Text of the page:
Being constructed for nearly 2 centuries and destroyed during wartime, the Citadel of Hue still keep its original look. The Citadel was recognized as national historical – cultural relics on May 12th, 1998 and considered as one of the most important art architectures in Hue Monuments Complex, world heritage.
1. Imperial City – area surrounding the Forbidden City
Hue, regardless of the phase has always been a place imbued with a sense of history. And it is almost the only place that still preserves (most fully) the architectural structures of the feudal era, as it was the capital of the last dynasty in Vietnamese history – The Nguyen Dynasty.
To be more precise, there are three rounds:
– The outer round is enclosed by moats and is called the Citadel (locals in Hue often distinguish between “inside the city” and “outside the city”). It was built with bricks and has a circumference of about 10 kilometers, marked by current roads such as Tran Hung Dao – Le Duan – Dang Tat – Dao Duy Anh – Huynh Thuc Khang. The entrance to the inner city is through the city gates, accessed via bridges. There are a total of 24 fortresses and 10 city gates, including the main gates: East Gate, West Gate, South Gate, and North Gate.
– The next round is the Imperial City (located within the Citadel) – the area where visitors purchase tickets for sightseeing. It has a circumference of 2,452 meters (622 meters long from front to back, 604 meters long from left to right). It is surrounded by walls and moats with 4 entrances (Ngo Mon, Hien Nhon, Chuong Duc, Hoa Binh) and protruding fortresses. The walls are made of bricks, 4 meters high and 1 meter thick.
– The innermost round is the Purple Forbidden City (located within the Imperial City) – with a circumference of 1,228 meters (324 meters long and 290 meters wide). It does not have a system of surrounding moats.
Typically, it takes about half a day to visit (if not too detailed).
The Imperial City is the area located within the Citadel, where the Kings and Queens of the Nguyen Dynasty lived, worked, and carried out other activities. The Nguyen Dynasty lasted for 143 years and was the last dynasty in Vietnam from 1802 to 1945. The Imperial City is situated on the northern bank of the Perfume River. It has been recognized by UNESCO as a World Cultural Heritage site.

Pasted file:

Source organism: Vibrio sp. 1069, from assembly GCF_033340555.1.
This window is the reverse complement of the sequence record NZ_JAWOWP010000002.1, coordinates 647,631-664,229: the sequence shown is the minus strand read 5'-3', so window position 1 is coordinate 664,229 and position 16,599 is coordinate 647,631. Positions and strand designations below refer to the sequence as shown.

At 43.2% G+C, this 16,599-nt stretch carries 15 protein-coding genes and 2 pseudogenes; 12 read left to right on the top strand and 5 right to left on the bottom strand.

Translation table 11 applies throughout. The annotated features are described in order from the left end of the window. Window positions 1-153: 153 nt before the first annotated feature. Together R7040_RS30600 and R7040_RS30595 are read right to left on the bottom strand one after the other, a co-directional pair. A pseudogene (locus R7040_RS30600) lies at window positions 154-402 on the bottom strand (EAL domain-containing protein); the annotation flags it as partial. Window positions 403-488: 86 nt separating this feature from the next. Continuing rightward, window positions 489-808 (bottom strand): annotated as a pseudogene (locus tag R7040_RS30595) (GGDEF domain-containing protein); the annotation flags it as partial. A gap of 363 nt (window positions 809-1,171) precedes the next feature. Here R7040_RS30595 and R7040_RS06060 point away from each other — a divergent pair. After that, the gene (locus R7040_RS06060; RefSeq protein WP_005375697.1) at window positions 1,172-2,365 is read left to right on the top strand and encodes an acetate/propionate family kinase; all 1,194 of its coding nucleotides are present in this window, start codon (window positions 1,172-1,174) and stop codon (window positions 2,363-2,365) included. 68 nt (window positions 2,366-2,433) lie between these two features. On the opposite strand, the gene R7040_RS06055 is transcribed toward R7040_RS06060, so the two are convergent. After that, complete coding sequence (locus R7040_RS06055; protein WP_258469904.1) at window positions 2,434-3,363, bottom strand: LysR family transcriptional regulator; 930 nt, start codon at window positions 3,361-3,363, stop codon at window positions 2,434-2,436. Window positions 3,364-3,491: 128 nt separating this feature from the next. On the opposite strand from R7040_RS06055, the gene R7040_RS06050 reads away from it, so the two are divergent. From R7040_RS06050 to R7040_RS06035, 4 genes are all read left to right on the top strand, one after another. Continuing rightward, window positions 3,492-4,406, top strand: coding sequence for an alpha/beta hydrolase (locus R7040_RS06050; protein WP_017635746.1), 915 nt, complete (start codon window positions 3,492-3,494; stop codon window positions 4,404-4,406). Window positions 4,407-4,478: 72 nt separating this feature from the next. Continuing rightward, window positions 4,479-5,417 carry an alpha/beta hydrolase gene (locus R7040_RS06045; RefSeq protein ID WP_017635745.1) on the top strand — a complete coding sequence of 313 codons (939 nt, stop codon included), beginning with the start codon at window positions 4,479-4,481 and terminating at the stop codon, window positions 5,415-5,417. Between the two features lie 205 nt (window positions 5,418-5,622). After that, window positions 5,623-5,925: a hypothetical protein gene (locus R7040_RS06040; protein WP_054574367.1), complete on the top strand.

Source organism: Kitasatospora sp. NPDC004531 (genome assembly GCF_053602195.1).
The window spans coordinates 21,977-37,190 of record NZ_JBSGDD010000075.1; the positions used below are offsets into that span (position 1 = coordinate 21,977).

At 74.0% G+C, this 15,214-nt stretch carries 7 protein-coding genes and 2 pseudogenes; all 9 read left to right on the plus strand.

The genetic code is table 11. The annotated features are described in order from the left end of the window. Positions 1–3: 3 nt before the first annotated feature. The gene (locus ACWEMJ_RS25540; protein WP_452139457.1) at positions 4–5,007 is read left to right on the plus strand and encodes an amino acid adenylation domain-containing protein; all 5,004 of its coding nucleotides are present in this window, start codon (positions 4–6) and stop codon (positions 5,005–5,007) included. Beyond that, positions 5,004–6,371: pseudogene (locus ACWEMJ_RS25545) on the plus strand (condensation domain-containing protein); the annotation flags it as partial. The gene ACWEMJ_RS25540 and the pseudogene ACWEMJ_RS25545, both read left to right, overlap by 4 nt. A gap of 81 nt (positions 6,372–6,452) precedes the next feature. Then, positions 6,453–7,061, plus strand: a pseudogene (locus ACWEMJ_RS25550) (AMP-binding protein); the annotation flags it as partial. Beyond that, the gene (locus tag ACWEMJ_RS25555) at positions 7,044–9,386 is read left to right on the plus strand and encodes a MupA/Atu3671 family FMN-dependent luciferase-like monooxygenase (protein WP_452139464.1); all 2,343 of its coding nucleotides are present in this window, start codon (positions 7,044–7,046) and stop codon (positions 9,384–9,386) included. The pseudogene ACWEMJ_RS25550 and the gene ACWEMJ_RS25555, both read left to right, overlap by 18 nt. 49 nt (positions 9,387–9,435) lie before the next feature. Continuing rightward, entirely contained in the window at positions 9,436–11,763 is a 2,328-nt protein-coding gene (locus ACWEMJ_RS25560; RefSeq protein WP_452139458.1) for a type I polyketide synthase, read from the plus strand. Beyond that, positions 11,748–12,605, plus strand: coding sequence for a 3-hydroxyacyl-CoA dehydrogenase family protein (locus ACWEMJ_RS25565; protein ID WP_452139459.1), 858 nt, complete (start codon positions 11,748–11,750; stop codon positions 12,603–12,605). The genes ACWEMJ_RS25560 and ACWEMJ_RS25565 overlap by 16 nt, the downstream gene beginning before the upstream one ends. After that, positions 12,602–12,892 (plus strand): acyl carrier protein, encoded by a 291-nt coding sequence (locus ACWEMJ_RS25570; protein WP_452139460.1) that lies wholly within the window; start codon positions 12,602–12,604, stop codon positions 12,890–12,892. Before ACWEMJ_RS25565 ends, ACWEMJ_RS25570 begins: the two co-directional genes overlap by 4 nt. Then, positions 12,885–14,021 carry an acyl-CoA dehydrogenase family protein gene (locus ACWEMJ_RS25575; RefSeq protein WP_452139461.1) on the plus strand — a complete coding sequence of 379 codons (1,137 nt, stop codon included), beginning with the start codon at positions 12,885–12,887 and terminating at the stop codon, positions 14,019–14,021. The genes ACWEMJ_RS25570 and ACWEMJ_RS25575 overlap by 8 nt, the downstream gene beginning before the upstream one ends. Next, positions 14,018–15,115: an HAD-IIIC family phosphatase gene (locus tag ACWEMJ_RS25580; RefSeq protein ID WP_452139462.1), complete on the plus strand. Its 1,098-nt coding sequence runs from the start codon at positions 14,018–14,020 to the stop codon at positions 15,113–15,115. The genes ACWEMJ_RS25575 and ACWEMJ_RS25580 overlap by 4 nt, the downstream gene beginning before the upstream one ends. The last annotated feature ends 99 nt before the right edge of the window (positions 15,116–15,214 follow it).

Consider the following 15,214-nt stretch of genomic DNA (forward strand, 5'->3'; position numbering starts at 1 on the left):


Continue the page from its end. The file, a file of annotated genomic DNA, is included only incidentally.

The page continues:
The Imperial City was built in the 19th century under the reign of King Gia Long and completed during the time of King Minh Mang.
After winning and unifying the country, King Gia Long (Nguyen Anh) decided to choose Phu Xuan as the capital and to build a new capital to demonstrate the authority and power of the Nguyen dynasty. In 1803, the decision to build Dai Noi Hue was made.
King Gia Long and the high-ranking Mandarin Nguyen Van Yen conducted a survey of the actual terrain of Hue in 1803 and 1804. In the summer of 1805, the construction of the imperial city began and lasted for many years. The Imperial City was given priority in construction starting in 1804.
The construction process was not continuous and was basically completed under the reign of King Minh Mang in 1833, with approximately 147 structures.
The Imperial City of Hue can be considered the most magnificent structure in the history of Vietnam to date. With hundreds of ancient architectural works, it is a place that preserves the imprint of the 13 kings of the Nguyen dynasty over 143 years.
In 1993, The Imperial City of Hue was recognized by UNESCO as part of the Complex of Hue Monuments, a World Cultural Heritage site. Today, The Imperial City is a popular tourist destination, attracting visitors from all over the world, and is still considered one of Vietnam’s top architectural structures of the feudal era.
2. Forbidden City – Historical value and unique Architecture
Continuing from the previously published Part 1, Part 2 showcases the images and information of The Purple Forbidden City, located within the Imperial City of Hue.
The Purple Forbidden City situated within the Imperial City, served as the daily living quarters for the Nguyen kings and the royal family. It was constructed in the third year of Gia Long’s reign (1804) and was initially known as Cung Thanh.